Sometimes I still hear the call I made on the UHF (ultrahigh frequency) radio. It does not come to me in a dream, but it's entrenched in my mind.
"Sandy 7, this is 8."
I repeat it over and over.
"Sandy 7, this is 8. . . . Sandy 7, this is 8."
The guns are silent now, the Laotian jungle regrown and green. The American air warriors from the Vietnam era are back home again; that "secret" war is long over. Instead, the call must be a memory resounding in my head, a frantic call I repeat, echoing unanswered across all these years.
Tchepone was only a spot on a map, a tiny village near the intersection of dirt roads and a narrow river in central Laos. In the early evening of May 31, 1968, the men of the 602nd Fighter Squadron flew cautiously over that intersection. A short time earlier, a Navy Corsair A-7 attack jet from the carrier USS America had been shot down. A rescue force of four Sandy A-1 propeller-driven Skyraiders ("Sandy" was the call sign our squadron used for rescue missions) and two Jolly Green HH-3 jet helicopters (Jolly Greens had a specific call sign for each of their aircraft, JG 07, for example) arrived to extract the downed pilot from this enemy-infested area. The rescue force entered slowly. It was a clear, hot day -- the sun beat down incessantly. The road below was hard packed from the thousands of North Vietnamese who carried arms and supplies southward over a route called the Ho Chi Minh Trail.
Leading the rescue force was Air Force Maj. William Palank and his wingman, Maj. Eugene McCormack Jr. The second flight of Skyraiders was led by Capt. Edward Leonard Jr., a combat veteran who had just completed a one-year tour but had extended for six more months. I was his wingman, a new guy, just three weeks from the States, flying my first rescue mission over unfamiliar country. Ed Leonard and I were escorting two of the Jolly Green helicopters to a safe area -- awaiting the call from Bill Palank to attempt the rescue of Streetcar 304, Lt. Kenny W. Fields, the downed Navy pilot.
The men of the rescue force were hot, sweating profusely from the steaming jungle air. They wore survival vests, web belts with knife and pistol, helmets, oxygen masks, and gloves -- all their exposed skin was covered to protect them from the rigors of flight and perhaps the fear of the unknown that confronted them. A few miles to the east were the steep karst mountains of North Vietnam. Below was a winding river, a network of trails, and an American pilot in trouble.
The enemy, cool in their camouflaged trenches in the jungle, watched and waited. They could both see and hear the single-engine propeller aircraft that was orbiting overhead, looking for the missing airman. All at once the guns opened fire on the lead Sandy plane, striking the Skyraider's left wing and the huge Pratt & Whitney radial engine. Palank pushed his throttle full forward and climbed westward into the setting sun toward his home base, Nakhon Phanom (known to us as NKP), located about a hundred miles away across the Mekong River in friendly Thailand. I watched Palank's aircraft gradually disappear into the golden glow of approaching night, leaving a trail of smoke marking his route to safety.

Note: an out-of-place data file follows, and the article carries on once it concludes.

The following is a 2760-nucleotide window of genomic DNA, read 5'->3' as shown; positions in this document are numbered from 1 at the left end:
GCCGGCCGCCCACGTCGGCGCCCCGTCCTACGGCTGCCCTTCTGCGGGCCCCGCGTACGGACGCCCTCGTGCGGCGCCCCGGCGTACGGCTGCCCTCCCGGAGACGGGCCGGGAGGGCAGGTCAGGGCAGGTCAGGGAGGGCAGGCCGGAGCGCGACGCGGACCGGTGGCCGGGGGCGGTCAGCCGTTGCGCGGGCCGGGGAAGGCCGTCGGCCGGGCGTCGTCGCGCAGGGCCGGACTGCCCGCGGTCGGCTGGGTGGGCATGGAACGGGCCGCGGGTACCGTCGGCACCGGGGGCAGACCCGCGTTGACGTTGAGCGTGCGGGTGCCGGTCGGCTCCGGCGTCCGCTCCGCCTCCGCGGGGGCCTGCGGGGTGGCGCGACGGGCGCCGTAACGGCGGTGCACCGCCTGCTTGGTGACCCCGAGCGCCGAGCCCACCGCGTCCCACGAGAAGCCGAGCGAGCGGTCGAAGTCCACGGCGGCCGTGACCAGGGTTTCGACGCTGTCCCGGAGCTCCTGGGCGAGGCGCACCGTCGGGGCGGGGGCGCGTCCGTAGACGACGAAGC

Then Leonard and I left the safety of our orbit and descended into the twilight to search for Streetcar 304. The gunners were waiting. They had shot up two American planes so far -- more would surely follow.
Meanwhile, commanders of the air war headquartered in Saigon realized we were being outgunned over Tchepone. They ordered several flights of heavily loaded jet fighters into the fray. These fighters were on the way, they told me on my radio -- a Gunfighter flight (fighter aircraft used call signs like Gunfighter, Hellborn, Panda and so on) of four F-105 Thunderchiefs would be with us in five minutes. Scuba, Spitfire, and Hot Rod flights would follow. I hurriedly copied the information of radio frequencies and ordnance load on my five-by-seven mission card while banking back and forth, keeping Leonard's Skyraider in sight. The sun was long gone, leaving only a ghostlike aura of trees blending into the dark abyss. An explosion near the burning wreckage of Streetcar 304's A-7 caught my attention. The white canopy of a parachute drifted into the darkness of the jungle.
"Sandy 7, this is 8," I called. "Sandy 7, this is 8."
I was the last of four Sandy pilots and looking down at the chaos of war. Now two pilots were in the jungle, and only I and the two slow-moving Jolly rescue helicopters remained in the air. I was stunned to watch this rescue attempt fall apart so quickly. The image of that parachute sinking into the darkness of Tchepone is still indelible in my mind thirty-three years later. The gunners on the trail thirsted for more prey.
The battle to rescue Streetcar 304 lasted three days and two nights. In the end we rescued Lieutenant Fields, but six American aircraft careened into the dense jungle, and one went down at sea. It took 189 sorties to finally get Streetcar 304 out of the jungle. It was an unrelenting fight, such as none of us had seen -- or would see again.
Like most airmen who meet at war, we were comrades of the moment, companions of the sky, flying for a common purpose. As time went by, one by one we returned to the United States, to our families, to our jobs and careers. I was not, as some men say of themselves, reborn in war. When I returned I tried to forget my year of toil and torment and go on with my life. But I had roots of restlessness that went deep within. I held a great deal of anger and hostility toward anything Asian.